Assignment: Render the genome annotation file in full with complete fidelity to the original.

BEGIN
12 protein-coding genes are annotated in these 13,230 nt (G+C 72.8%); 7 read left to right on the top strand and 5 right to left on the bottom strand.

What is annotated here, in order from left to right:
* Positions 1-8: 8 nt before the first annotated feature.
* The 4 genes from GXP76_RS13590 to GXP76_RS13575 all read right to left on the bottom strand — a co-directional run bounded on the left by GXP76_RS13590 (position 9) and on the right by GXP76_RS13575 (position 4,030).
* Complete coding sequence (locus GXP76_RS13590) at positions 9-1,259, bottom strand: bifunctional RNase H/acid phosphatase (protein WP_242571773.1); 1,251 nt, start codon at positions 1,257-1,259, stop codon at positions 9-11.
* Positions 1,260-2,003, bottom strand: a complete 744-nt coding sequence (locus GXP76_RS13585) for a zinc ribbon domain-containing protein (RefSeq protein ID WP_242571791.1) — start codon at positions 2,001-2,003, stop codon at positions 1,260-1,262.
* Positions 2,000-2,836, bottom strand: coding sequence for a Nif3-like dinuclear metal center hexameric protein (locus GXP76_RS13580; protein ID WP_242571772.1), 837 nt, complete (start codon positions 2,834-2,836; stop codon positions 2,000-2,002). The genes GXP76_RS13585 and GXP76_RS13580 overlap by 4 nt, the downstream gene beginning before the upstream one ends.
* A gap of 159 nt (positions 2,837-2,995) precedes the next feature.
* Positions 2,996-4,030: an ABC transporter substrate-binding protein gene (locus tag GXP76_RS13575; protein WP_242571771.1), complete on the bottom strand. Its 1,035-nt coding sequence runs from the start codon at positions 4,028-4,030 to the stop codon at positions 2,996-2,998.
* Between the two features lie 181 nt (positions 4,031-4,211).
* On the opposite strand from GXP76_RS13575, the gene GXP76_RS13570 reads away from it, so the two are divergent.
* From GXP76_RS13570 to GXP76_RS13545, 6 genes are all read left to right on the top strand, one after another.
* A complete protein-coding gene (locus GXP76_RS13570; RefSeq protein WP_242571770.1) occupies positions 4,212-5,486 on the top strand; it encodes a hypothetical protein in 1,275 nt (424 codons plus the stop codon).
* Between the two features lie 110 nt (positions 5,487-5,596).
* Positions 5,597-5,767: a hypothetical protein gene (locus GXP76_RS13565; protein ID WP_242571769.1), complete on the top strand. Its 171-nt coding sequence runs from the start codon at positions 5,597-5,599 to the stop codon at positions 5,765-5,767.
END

12 protein-coding genes are annotated in these 13,230 nt (G+C 72.8%); 7 read left to right on the top strand and 5 right to left on the bottom strand.

What is annotated here, in order from left to right:
* Positions 1-8: 8 nt before the first annotated feature.
* The 4 genes from GXP76_RS13590 to GXP76_RS13575 all read right to left on the bottom strand — a co-directional run bounded on the left by GXP76_RS13590 (position 9) and on the right by GXP76_RS13575 (position 4,030).
* Complete coding sequence (locus GXP76_RS13590) at positions 9-1,259, bottom strand: bifunctional RNase H/acid phosphatase (protein WP_242571773.1); 1,251 nt, start codon at positions 1,257-1,259, stop codon at positions 9-11.
* Positions 1,260-2,003, bottom strand: a complete 744-nt coding sequence (locus GXP76_RS13585) for a zinc ribbon domain-containing protein (RefSeq protein ID WP_242571791.1) — start codon at positions 2,001-2,003, stop codon at positions 1,260-1,262.
* Positions 2,000-2,836, bottom strand: coding sequence for a Nif3-like dinuclear metal center hexameric protein (locus GXP76_RS13580; protein ID WP_242571772.1), 837 nt, complete (start codon positions 2,834-2,836; stop codon positions 2,000-2,002). The genes GXP76_RS13585 and GXP76_RS13580 overlap by 4 nt, the downstream gene beginning before the upstream one ends.
* A gap of 159 nt (positions 2,837-2,995) precedes the next feature.
* Positions 2,996-4,030: an ABC transporter substrate-binding protein gene (locus tag GXP76_RS13575; protein WP_242571771.1), complete on the bottom strand. Its 1,035-nt coding sequence runs from the start codon at positions 4,028-4,030 to the stop codon at positions 2,996-2,998.
* Between the two features lie 181 nt (positions 4,031-4,211).
* On the opposite strand from GXP76_RS13575, the gene GXP76_RS13570 reads away from it, so the two are divergent.
* From GXP76_RS13570 to GXP76_RS13545, 6 genes are all read left to right on the top strand, one after another.
* A complete protein-coding gene (locus GXP76_RS13570; RefSeq protein WP_242571770.1) occupies positions 4,212-5,486 on the top strand; it encodes a hypothetical protein in 1,275 nt (424 codons plus the stop codon).
* Between the two features lie 110 nt (positions 5,487-5,596).
* Positions 5,597-5,767: a hypothetical protein gene (locus GXP76_RS13565; protein ID WP_242571769.1), complete on the top strand. Its 171-nt coding sequence runs from the start codon at positions 5,597-5,599 to the stop codon at positions 5,765-5,767.